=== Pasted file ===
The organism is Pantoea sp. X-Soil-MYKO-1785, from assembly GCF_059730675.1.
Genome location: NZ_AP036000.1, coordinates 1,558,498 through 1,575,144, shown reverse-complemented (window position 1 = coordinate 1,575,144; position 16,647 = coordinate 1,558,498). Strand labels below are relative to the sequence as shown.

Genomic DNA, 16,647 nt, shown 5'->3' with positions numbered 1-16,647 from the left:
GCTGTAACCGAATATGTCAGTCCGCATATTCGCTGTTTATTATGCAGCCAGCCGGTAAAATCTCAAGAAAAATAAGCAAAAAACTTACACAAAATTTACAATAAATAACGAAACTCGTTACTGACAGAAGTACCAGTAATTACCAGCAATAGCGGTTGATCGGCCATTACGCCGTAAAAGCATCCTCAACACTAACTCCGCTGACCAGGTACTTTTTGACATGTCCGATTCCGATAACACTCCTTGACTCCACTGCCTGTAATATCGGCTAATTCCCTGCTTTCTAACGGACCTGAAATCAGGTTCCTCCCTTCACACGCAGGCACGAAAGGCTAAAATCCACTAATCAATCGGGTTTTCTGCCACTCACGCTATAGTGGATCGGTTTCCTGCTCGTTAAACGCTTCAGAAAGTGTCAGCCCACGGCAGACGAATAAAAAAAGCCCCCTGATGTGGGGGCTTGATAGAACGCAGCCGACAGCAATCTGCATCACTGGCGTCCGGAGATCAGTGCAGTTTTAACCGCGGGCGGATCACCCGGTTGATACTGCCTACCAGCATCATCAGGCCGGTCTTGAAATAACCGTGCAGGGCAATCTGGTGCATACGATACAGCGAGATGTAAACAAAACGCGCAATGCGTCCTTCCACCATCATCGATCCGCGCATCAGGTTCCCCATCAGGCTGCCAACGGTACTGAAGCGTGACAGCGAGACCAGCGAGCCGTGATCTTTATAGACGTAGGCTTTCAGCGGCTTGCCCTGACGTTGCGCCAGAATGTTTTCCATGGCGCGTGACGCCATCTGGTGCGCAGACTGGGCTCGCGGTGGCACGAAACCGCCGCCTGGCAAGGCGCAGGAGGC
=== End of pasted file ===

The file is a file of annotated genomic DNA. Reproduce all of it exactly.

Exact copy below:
The organism is Pantoea sp. X-Soil-MYKO-1785, from assembly GCF_059730675.1.
Genome location: NZ_AP036000.1, coordinates 1,558,498 through 1,575,144, shown reverse-complemented (window position 1 = coordinate 1,575,144; position 16,647 = coordinate 1,558,498). Strand labels below are relative to the sequence as shown.

Genomic DNA, 16,647 nt, shown 5'->3' with positions numbered 1-16,647 from the left:
GCTGTAACCGAATATGTCAGTCCGCATATTCGCTGTTTATTATGCAGCCAGCCGGTAAAATCTCAAGAAAAATAAGCAAAAAACTTACACAAAATTTACAATAAATAACGAAACTCGTTACTGACAGAAGTACCAGTAATTACCAGCAATAGCGGTTGATCGGCCATTACGCCGTAAAAGCATCCTCAACACTAACTCCGCTGACCAGGTACTTTTTGACATGTCCGATTCCGATAACACTCCTTGACTCCACTGCCTGTAATATCGGCTAATTCCCTGCTTTCTAACGGACCTGAAATCAGGTTCCTCCCTTCACACGCAGGCACGAAAGGCTAAAATCCACTAATCAATCGGGTTTTCTGCCACTCACGCTATAGTGGATCGGTTTCCTGCTCGTTAAACGCTTCAGAAAGTGTCAGCCCACGGCAGACGAATAAAAAAAGCCCCCTGATGTGGGGGCTTGATAGAACGCAGCCGACAGCAATCTGCATCACTGGCGTCCGGAGATCAGTGCAGTTTTAACCGCGGGCGGATCACCCGGTTGATACTGCCTACCAGCATCATCAGGCCGGTCTTGAAATAACCGTGCAGGGCAATCTGGTGCATACGATACAGCGAGATGTAAACAAAACGCGCAATGCGTCCTTCCACCATCATCGATCCGCGCATCAGGTTCCCCATCAGGCTGCCAACGGTACTGAAGCGTGACAGCGAGACCAGCGAGCCGTGATCTTTATAGACGTAGGCTTTCAGCGGCTTGCCCTGACGTTGCGCCAGAATGTTTTCCATGGCGCGTGACGCCATCTGGTGCGCAGACTGGGCTCGCGGTGGCACGAAACCGCCGCCTGGCAAGGCGCAGGAGGC